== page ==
issn = "0014-4819",
publisher = "Springer Verlag",
number = "1",

}

Synergic control of action in levodopa-naïve Parkinson’s disease patients : I. Multi-finger interaction and coordination. / de Freitas, Paulo B.; Freitas, Sandra M.S.F.; Reschechtko, Sasha; Corson, Tyler; Lewis, Mechelle M.; Huang, Xuemei; Latash, Mark L.

In: Experimental Brain Research, Vol. 238, No. 1, 01.01.2020, p. 229-245.

Research output: Contribution to journalArticle

TY - JOUR

T1 - Synergic control of action in levodopa-naïve Parkinson’s disease patients

T2 - I. Multi-finger interaction and coordination

AU - de Freitas, Paulo B.

AU - Freitas, Sandra M.S.F.

AU - Reschechtko, Sasha

AU - Corson, Tyler

AU - Lewis, Mechelle M.

AU - Huang, Xuemei

AU - Latash, Mark L.

PY - 2020/1/1

Y1 - 2020/1/1

N2 - We explored the origin of the impaired control of action stability in Parkinson’s disease (PD) by testing levodopa-naïve PD patients to disambiguate effects of PD from possible effects of long-term exposure to levodopa. Thirteen levodopa-naïve PD patients and 13 controls performed single- and multi-finger force production tasks, including producing a self-paced quick force pulse into a target. A subgroup of patients (n = 10) was re-tested about 1 h after the first dose of levodopa. Compared to controls, PD patients showed lower maximal forces and synergy indices stabilizing total force (reflecting the higher inter-trial variance component affecting total force). In addition, PD patients showed a trend toward shorter anticipatory synergy adjustments (a drop in the synergy index in preparation to a quick action) and larger non-motor equivalent finger force deviations. Lower maximal force, higher unintentional force production (enslaving) and higher inter-trial variance indices occurred in PD patients after one dosage of levodopa. We conclude that impairment in synergies is present in levodopa-naïve patients, mainly in indices reflecting stability (synergy index), but not agility (anticipatory synergy adjustments). A single dose of levodopa, however, did not improve synergy indices, as it did in PD patients on chronic anti-PD medication, suggesting a different mechanism of action. The results suggest that indices of force-stabilizing synergies may be used as an early behavioral sign of PD, although it may not be sensitive to acute drug effects in drug-naïve patients.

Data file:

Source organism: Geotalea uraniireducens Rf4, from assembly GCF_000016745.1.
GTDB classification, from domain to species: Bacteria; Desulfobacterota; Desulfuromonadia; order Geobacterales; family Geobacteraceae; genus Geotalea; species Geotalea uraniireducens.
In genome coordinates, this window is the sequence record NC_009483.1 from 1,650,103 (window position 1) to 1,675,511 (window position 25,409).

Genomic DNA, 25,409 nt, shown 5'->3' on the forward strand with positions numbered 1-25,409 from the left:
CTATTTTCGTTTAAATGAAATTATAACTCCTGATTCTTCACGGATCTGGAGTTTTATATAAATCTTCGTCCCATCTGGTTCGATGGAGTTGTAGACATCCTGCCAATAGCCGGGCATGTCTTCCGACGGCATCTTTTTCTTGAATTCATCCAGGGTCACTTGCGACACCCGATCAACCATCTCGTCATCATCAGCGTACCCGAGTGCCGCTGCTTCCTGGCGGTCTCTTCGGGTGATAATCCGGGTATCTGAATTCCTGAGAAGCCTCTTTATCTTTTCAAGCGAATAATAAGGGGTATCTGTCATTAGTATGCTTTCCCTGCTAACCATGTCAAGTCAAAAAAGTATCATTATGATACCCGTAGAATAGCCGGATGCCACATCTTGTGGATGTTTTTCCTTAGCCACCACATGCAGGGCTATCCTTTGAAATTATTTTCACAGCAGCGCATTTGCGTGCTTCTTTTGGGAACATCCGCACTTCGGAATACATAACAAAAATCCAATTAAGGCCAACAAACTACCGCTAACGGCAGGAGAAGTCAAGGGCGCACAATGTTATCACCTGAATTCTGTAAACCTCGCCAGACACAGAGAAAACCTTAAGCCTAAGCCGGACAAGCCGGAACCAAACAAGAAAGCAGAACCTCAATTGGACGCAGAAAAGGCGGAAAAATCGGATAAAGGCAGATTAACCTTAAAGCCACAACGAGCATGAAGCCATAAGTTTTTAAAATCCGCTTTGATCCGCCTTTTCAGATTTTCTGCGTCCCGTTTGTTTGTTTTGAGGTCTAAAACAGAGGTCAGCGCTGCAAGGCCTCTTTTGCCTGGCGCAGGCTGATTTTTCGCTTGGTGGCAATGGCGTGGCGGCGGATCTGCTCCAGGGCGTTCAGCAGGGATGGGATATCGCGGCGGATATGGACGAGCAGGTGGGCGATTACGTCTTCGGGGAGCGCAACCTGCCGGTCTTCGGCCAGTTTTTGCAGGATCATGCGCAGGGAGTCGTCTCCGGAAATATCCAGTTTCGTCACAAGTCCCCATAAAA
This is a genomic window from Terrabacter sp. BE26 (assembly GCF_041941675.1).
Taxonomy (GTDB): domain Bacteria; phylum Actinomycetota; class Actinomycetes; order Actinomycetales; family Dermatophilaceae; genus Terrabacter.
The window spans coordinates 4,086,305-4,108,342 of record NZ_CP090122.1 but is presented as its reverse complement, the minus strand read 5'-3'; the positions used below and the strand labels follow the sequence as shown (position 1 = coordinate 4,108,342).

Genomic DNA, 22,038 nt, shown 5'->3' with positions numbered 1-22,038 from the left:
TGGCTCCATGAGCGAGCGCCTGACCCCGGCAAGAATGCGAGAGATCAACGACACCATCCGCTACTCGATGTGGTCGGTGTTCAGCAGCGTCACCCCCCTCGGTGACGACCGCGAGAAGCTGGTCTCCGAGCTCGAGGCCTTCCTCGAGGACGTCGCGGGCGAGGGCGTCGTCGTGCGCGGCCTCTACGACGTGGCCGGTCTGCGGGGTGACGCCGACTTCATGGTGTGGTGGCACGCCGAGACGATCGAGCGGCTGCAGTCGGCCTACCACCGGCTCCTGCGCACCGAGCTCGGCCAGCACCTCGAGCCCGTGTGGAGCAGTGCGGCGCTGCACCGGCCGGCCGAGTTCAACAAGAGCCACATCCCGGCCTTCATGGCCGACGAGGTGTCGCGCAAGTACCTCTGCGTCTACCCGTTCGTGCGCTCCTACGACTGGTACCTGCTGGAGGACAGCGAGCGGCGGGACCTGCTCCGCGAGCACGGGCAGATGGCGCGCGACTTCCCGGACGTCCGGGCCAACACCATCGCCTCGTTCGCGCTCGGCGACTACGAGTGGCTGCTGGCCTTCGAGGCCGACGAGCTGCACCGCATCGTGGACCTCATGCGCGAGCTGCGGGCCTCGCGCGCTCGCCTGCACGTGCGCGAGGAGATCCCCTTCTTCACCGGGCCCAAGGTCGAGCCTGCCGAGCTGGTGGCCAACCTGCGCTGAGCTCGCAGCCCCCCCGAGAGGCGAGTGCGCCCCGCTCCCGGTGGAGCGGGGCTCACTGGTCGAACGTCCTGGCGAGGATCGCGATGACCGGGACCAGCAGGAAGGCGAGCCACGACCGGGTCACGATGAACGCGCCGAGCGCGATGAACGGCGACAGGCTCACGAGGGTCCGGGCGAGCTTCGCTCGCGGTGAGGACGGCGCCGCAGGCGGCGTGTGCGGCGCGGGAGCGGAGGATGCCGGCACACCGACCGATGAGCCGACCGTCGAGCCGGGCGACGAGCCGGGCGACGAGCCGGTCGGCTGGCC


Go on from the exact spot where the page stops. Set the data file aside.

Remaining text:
AB - We explored the origin of the impaired control of action stability in Parkinson’s disease (PD) by testing levodopa-naïve PD patients to disambiguate effects of PD from possible effects of long-term exposure to levodopa. Thirteen levodopa-naïve PD patients and 13 controls performed single- and multi-finger force production tasks, including producing a self-paced quick force pulse into a target. A subgroup of patients (n = 10) was re-tested about 1 h after the first dose of levodopa. Compared to controls, PD patients showed lower maximal forces and synergy indices stabilizing total force (reflecting the higher inter-trial variance component affecting total force). In addition, PD patients showed a trend toward shorter anticipatory synergy adjustments (a drop in the synergy index in preparation to a quick action) and larger non-motor equivalent finger force deviations. Lower maximal force, higher unintentional force production (enslaving) and higher inter-trial variance indices occurred in PD patients after one dosage of levodopa. We conclude that impairment in synergies is present in levodopa-naïve patients, mainly in indices reflecting stability (synergy index), but not agility (anticipatory synergy adjustments). A single dose of levodopa, however, did not improve synergy indices, as it did in PD patients on chronic anti-PD medication, suggesting a different mechanism of action. The results suggest that indices of force-stabilizing synergies may be used as an early behavioral sign of PD, although it may not be sensitive to acute drug effects in drug-naïve patients.

UR - http://www.scopus.com/inward/record.url?scp=85076272176&partnerID=8YFLogxK

UR - http://www.scopus.com/inward/citedby.url?scp=85076272176&partnerID=8YFLogxK

U2 - 10.1007/s00221-019-05709-6

DO - 10.1007/s00221-019-05709-6

M3 - Article

C2 - 31838566

AN - SCOPUS:85076272176

VL - 238

SP - 229

EP - 245

JO - Experimental Brain Research

JF - Experimental Brain Research

SN - 0014-4819

IS - 1

ER -